Using a grid, students will help create an enlarged replica of a stegosaurus drawing.
Main Curriculum Tie:
Science - 4th Grade
Standard 4 Objective 1
Describe Utah fossils and explain how they were formed.
Background For Teachers:
Dinosaurs are a group of animals descended from reptiles and the
ancestors of birds. They were different from their reptile ancestors in that
they have an S shaped neck and feet held directly beneath their bodies, as
well as several other features. They lived on land, grew both big and
small, and died out 65 million years ago.
We know of over 300 kinds of dinosaurs, half of those from a single
tooth or bone. A reliably new kind of dinosaur is found every seven
weeks on average. There were probably thousands of kinds of dinosaurs,
but most haven’t been found yet. We don’t get a great sample because
fossils are usually only made in lowland areas where bones get covered
over by mud, even though dinosaurs lived all over. And we only find
fossils where rock from dinosaur times is now near the surface, and when
the bones were preserved—many bones are weathered soon after the
animal dies. Many places have dinosaurs but they are deep in the
ground; in other places the weather wasn’t right to turn dinosaurs into
More species of plant-eating dinosaurs (herbivores) have been found
than carnivores, because there are always more herbivores than
carnivores in any animal population. One such plant eater was the
stegosaurus. The stegosaurus was a dinosaur that lived in Utah and
surrounding states. It weighed three tons, was nine feet tall and 15 feet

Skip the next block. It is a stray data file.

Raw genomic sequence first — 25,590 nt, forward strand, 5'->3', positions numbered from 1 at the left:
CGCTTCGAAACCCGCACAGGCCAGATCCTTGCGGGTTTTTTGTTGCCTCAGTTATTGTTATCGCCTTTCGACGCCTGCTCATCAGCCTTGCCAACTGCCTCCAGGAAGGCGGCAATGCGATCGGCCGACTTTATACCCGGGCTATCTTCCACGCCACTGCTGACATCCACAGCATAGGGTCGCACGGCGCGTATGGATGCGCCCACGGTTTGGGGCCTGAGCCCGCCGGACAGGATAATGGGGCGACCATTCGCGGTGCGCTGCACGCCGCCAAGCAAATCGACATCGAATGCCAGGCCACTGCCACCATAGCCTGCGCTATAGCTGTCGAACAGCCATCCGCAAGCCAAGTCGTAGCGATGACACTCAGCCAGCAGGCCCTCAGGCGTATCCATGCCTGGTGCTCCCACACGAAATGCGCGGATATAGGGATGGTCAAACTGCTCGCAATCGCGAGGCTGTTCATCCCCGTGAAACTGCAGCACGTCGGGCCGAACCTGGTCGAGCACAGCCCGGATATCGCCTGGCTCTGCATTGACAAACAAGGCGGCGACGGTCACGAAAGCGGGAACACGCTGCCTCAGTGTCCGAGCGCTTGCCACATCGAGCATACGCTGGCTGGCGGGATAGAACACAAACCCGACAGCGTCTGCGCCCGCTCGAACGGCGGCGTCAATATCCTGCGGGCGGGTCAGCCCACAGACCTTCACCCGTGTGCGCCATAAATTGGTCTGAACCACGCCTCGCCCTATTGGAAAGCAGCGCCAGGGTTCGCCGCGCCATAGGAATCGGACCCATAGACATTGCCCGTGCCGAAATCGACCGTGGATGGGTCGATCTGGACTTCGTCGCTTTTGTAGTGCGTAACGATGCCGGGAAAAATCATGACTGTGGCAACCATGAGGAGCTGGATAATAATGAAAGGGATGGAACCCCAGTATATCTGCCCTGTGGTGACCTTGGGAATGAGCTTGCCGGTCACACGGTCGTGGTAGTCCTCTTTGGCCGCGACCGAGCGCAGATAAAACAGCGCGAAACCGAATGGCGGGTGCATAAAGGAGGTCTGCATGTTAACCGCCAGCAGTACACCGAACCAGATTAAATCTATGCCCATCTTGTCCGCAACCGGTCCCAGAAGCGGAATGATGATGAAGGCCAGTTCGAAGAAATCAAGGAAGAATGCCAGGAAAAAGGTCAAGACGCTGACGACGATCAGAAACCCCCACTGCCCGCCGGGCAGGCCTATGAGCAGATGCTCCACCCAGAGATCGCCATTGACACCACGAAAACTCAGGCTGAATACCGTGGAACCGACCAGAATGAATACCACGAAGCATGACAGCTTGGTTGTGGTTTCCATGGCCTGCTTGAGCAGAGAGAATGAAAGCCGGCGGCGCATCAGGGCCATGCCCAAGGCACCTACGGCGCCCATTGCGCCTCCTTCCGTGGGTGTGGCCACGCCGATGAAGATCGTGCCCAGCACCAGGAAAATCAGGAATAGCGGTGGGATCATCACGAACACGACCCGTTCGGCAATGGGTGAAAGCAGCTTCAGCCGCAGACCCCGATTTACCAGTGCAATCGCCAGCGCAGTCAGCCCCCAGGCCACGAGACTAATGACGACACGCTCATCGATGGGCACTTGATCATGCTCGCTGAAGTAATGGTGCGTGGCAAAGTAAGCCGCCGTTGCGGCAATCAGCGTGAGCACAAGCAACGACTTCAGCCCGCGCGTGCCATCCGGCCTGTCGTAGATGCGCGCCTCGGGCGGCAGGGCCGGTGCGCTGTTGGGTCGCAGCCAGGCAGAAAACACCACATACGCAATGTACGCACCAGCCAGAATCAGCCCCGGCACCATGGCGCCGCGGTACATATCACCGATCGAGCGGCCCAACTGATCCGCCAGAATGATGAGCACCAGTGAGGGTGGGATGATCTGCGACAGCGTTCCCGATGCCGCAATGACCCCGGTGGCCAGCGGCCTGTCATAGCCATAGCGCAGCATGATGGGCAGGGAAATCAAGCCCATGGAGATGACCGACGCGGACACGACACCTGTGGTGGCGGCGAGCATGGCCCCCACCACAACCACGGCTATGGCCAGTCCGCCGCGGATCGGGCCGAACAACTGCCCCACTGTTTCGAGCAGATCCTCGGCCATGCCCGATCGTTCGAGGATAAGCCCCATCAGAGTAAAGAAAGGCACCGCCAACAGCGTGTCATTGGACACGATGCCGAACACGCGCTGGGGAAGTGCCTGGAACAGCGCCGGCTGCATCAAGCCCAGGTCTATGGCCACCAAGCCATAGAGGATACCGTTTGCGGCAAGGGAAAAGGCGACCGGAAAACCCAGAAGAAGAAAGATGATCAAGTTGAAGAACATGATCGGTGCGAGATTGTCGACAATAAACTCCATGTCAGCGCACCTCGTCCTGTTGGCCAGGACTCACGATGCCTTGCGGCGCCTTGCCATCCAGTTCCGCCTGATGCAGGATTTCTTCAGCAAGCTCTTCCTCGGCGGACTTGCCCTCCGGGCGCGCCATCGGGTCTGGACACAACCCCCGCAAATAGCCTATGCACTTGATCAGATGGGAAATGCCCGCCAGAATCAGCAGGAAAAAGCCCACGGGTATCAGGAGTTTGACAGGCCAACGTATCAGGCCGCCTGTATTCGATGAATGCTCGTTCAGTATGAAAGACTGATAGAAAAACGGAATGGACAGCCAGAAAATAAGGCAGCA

long. It had plates that it used for protection as well as to control body
temperature. The stegosaurus had a curved beak and very small teeth.
These teeth were too weak to chew food, so the plants were torn off by
the beak, swallowed in large pieces, and digested in the stomach.
Intended Learning Outcomes:
1. Use Science Process and Thinking Skills
2. Manifest Science Interests and Attitudes
3. Understand Science Concepts and Principles
Invitation to Learn
Ask: How big were dinosaurs that lived in Utah? Could we enlarge a
picture to represent the size of a dinosaur?
- Mark a grid on the wall using string. The grid should be seven
squares long by four squares high. Each square in the grid
should be one square foot.
- Give each child a Stegosaurus Grid.
- Using coordinates, assign each child one of the squares on the
grid in which there is a part of the stegosaurus outline.
- Give each child a one foot square piece of paper. Using a
marker, have him/her transfer the lines from his/her assigned
square of the stegosaurus onto the large sheet of paper.
- Have each child locate and mount his/her paper in the correct spot
on the wall grid to form an outline of a stegosaurus.
- Add blank paper to the wall grid to fill in the stegosaurus.
Using coordinates, find the correct region on a grid.
Interpret and apply visual arts in relation to history and all learning.
Encourage students to share information on dinosaurs with family
members. Ask students to research information on a dinosaur that
lived in Utah. If possible, have students and their families visit a
dinosaur museum or quarry close to their home.
- Each student should have successfully placed his/her drawing in
the correct location on the wall grid. The drawing should be
enlarged to replicate the original drawing.
Created Date :
Oct 19 2004 14:44 PM